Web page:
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Gunman in shootout that killed bystander gets 25-years-to-life

Mario Pittman, a career Buffalo criminal with a history of mental health problems, was ordered Friday for a second time to serve a 25-year-to-life term for trying to kill a Buffalo police officer during a shootout six years ago.

State Supreme Court Justice Richard C. Kloch Sr. imposed the same sentence another judge had handed down five years ago for the April 7, 2005, shooting on Genesee Street in which Amber Keller, 20, of Cheektowaga, a bystander, was killed by police gunfire.

Two years ago, an appellate court had granted Pittman a retrial because the first jury had learned of his 1994 and 1998 armed confrontations with Buffalo police officers.

During a six-day trial in November, a State Supreme Court jury in November found Pittman guilty again of first- and second-degree attempted murder of a police officer and felony weapons charges.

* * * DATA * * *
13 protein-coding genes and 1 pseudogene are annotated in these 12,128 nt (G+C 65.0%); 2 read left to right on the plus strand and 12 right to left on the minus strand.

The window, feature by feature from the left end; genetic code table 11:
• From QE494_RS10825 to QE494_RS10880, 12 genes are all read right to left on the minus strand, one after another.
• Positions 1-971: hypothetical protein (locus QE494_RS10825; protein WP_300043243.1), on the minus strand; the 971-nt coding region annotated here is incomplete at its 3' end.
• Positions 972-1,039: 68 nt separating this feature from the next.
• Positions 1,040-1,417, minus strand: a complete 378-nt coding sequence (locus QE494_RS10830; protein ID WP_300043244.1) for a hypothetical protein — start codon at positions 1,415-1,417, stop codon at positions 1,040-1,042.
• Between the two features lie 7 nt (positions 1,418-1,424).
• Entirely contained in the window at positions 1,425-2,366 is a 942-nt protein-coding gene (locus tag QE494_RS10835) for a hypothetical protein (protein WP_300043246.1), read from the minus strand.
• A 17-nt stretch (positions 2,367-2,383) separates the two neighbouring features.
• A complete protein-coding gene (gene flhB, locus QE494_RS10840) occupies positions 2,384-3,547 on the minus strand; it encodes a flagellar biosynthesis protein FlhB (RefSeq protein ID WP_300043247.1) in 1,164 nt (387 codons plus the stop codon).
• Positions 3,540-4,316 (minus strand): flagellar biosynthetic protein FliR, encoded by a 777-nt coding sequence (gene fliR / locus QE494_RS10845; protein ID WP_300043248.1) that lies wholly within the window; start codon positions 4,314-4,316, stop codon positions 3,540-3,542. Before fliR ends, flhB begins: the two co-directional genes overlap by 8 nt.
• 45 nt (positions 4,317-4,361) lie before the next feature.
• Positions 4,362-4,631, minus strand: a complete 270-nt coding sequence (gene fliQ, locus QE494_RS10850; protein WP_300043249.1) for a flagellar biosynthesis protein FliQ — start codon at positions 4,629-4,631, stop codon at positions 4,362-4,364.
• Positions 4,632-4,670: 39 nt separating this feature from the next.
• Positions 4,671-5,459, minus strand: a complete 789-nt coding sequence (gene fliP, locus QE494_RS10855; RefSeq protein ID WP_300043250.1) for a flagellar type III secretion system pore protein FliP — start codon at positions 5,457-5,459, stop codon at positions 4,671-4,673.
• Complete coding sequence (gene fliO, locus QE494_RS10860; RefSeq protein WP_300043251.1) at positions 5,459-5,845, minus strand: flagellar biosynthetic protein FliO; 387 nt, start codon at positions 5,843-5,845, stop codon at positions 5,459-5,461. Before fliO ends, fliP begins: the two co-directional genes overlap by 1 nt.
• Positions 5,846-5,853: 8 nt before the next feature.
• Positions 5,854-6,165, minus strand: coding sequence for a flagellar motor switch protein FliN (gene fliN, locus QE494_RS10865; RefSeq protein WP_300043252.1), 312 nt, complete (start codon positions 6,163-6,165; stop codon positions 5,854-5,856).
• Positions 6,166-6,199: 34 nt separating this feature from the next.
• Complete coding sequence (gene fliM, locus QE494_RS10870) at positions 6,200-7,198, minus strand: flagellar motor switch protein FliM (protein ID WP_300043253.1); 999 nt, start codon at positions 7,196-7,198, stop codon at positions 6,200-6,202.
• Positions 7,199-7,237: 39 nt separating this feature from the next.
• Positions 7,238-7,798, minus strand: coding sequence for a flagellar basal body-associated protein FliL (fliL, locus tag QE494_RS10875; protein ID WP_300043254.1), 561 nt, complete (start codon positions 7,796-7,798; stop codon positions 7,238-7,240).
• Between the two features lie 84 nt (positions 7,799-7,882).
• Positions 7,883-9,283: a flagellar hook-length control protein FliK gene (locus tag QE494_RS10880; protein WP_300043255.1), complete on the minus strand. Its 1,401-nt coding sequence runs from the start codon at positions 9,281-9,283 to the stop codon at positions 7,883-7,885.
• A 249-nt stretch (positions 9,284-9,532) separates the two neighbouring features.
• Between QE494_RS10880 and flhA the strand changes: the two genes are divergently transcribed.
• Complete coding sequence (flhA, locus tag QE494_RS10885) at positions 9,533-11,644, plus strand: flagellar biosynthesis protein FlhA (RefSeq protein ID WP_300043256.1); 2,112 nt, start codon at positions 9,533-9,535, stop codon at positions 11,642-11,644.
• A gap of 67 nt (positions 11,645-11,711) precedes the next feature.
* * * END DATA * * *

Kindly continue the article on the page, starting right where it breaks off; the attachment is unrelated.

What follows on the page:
He was sentenced as a persistent violent felon because of his lengthy criminal history.

Both times, Pittman had been found competent to stand trial, but defense attorney Anthony J. Lana insisted his client is "mentally incompetent."

Lana told the judge that Pittman, who has had mental health problems since a teenager, had cooperated with him until he was returned to the Erie County Holding Center last August and refused to continue taking his anti-psychotic medications.

Court officials confirmed that during pretrial proceedings more than a year ago, Pittman had refused to take his prescribed medications and called himself the son of God.

Kloch said Friday he is sure state prison doctors will see to it that Pittman is properly medicated behind bars.

Pittman complained about the sentence Friday but told the judge he is currently taking his medications.

Buffalo Police Officer Thomas P. English, who was involved in the fatal shootout shortly after Pittman had attempted an armed robbery, did not attend Friday's sentencing.

Keller, who was struck by a police bullet while watching the shootout from a friend's apartment, died 38 days later without regaining consciousness.

On July 9, 2009, her family received a $375,000 check from the city to settle her wrongful death case.

Pittman never was charged in Keller's death.


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